A wise teacher once told us that the least funny thing you can do is explain a joke. So, we decided to make a whole show explaining humor writing, because we are not wise.

Actually, this show is a lot of fun. You should listen. Hear the ol’ Fiction School talk about the incredibly hard and tedious work of writing funny stuff. Hear Baker tell the “secret of comedy” joke. Then hear Tommy tell it over and over. Learn Mark Twain’s source of humor. Discover the writer’s difference between TV and novel humor, between sarcasm and satire. And just maybe have a few laughs along the way. (We promise we won’t explain why you’re laughing. We have no idea.)

Show Notes

  • Baker gets a high five for having an awesome writing week, cranking out a complete short story draft in an afternoon. A draft, mind you. Not perfect, maybe not good, but it exists after one sitting.
  • He got the idea from Harlan Ellison, who used to write stories in bookstore windows. (This was an offshoot of an old writer drill, where you’d sit around a coffee shop, eavesdropping and creating characters based on the compilation of people in the shop. Then, you’d sit down and write the whole story in one go.
  • Baker, without being creepy, tried his hand at this. He did it in a coffee shop but didn’t eavesdrop. Instead, he did his old meta-move, listening to Coffitivity in a coffee shop.
  • Baker then reveals that the secret to comedy is timing. But he does it funny, if you listen to the show.
  • Tommy ma

    Oh, irony. How we do love you.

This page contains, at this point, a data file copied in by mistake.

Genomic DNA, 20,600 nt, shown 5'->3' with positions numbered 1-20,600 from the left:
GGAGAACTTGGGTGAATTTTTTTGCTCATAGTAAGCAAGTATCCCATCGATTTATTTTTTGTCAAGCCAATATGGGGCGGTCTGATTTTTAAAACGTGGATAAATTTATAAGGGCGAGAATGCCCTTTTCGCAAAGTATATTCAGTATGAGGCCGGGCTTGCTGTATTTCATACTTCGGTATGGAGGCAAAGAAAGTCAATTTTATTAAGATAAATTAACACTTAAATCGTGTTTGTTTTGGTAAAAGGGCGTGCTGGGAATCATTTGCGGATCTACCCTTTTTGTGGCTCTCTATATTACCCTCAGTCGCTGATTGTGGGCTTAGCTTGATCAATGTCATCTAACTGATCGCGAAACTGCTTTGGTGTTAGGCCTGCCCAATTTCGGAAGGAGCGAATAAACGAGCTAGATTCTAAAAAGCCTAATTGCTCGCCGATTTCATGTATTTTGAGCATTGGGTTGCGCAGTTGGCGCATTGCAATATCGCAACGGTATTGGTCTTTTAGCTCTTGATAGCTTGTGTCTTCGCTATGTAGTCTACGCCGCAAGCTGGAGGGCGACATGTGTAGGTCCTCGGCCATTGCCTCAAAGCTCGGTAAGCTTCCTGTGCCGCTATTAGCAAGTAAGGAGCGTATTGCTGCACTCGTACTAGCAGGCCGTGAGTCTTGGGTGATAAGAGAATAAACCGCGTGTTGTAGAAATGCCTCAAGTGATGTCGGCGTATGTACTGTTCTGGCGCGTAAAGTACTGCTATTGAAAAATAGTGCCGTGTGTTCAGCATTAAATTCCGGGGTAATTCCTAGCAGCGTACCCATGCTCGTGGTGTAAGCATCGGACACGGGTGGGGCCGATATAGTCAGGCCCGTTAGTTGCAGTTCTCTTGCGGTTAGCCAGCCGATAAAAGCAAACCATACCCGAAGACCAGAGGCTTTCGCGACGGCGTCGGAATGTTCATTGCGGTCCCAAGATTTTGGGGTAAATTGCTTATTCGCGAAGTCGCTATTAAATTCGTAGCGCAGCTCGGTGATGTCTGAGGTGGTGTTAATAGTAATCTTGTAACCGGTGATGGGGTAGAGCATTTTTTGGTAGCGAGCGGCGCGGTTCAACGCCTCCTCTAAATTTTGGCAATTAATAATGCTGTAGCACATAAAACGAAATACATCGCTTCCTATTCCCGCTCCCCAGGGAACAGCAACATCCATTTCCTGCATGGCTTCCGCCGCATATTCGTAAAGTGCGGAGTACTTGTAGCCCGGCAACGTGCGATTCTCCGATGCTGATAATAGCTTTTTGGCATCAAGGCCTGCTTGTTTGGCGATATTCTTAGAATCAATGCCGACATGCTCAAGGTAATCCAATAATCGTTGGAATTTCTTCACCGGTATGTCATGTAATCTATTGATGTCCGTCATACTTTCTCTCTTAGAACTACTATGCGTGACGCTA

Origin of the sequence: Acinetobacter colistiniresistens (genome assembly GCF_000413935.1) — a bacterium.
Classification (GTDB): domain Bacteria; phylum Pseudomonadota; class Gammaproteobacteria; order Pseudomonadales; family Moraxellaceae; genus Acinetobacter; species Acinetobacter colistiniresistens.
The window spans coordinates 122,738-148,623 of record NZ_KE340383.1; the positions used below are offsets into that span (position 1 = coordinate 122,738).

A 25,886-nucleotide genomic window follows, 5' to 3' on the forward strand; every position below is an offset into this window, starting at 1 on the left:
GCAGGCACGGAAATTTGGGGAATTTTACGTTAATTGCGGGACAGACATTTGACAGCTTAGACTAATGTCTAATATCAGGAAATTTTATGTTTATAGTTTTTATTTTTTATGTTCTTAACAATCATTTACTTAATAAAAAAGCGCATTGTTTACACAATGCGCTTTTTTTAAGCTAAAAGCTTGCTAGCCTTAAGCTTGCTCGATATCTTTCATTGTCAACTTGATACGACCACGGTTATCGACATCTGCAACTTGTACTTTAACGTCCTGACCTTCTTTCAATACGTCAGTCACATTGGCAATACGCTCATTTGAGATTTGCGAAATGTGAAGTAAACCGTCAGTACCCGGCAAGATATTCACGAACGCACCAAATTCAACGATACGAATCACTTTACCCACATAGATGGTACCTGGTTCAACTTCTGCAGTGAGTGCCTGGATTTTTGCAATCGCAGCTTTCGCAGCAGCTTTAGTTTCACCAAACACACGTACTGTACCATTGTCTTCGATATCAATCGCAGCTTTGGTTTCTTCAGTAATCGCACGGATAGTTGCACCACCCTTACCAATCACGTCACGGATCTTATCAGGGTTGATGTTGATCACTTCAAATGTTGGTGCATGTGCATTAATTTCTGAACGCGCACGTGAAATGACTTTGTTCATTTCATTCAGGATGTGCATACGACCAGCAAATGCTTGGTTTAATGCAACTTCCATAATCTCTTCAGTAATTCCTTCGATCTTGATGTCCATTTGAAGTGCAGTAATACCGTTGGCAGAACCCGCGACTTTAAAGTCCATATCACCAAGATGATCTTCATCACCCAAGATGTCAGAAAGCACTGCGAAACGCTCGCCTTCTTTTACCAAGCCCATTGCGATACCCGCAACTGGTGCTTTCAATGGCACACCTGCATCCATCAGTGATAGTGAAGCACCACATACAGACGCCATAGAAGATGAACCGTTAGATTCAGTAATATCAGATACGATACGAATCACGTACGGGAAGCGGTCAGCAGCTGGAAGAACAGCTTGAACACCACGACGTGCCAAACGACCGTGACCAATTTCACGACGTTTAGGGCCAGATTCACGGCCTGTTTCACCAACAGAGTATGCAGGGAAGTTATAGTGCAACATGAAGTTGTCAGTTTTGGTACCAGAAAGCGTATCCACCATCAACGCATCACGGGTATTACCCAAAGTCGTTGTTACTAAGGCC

kes an even better point about comedy: timing is good for jokes and humor out loud, but a writer needs other tools. Like this: Why do you go to a coffee shop to write? Ambient noise, smells, people, coffee. What does Baker do when he gets to a coffee shop? Open a track of ambient coffee shop sounds.

  • It’s funny ’cause it’s ironic. Irony is a writer’s best tool for being funny. This may be a new Team Tommy tenet.
  • It is important to note that funny on a written page doesn’t come across like it does in person or on film. Funny stuff on the page must be subtle and careful.
  • Family Guy or The Office would not be funny in novel form. They depend on the actors, facial expressions, and quick cuts from scenes.
  • Baker recalls a time in workshop when an author’s comedy turned unintentionally gothic, because he’d just written it down as he would’ve spoken it. 
  • To be funny in writing, you can’t just write down what you’d say.  You have to be very nuanced and layered in writing to be funny, rather than relying on verbal cues as you can in real life.
  • Tommy’s favorite comedy book is Confederacy of Dunces, with its many minor characters and subplots. A lot of time in writing, humor is often when the subplots and minor characters come together for the first time.
  • It’s also in the imagery that writing can be most funny. But even then, it works on a deeper level. It’s not in the description of the how someone is dressed that is funny, but the metaphor you as the writer choose to use that makes the reader think about it.
  • So, Rule #1: Writing funny is totally different than showing funny, like movies and TV shows do.
  • A few other funny books to research writing funny: Straight Man by Richard Russo, and Wonderboys by Michael Chabon. 
  • Funny comes through character. It’s only funny if you know and love the people on the page.
  • But remember: humor is dangerous. Humor is a risk. You always risk pissing somebody off.
  • Then we discuss how humor often comes from a dark place, or even sadness. Mark Twain once said, “The secret source of humor is sorrow, not joy. There is no laughter in heaven.”
  • Tommy explains the difference between sarcasm and satire. Satire is sarcasm with a purpose.
  • Flannery O’Connor is Southern Gothic funny! She is also Baker’s home girl.
  • What books do you find funny? Call Baker’s house.
  • Timing!

Images courtesy Unsplash: dog and sign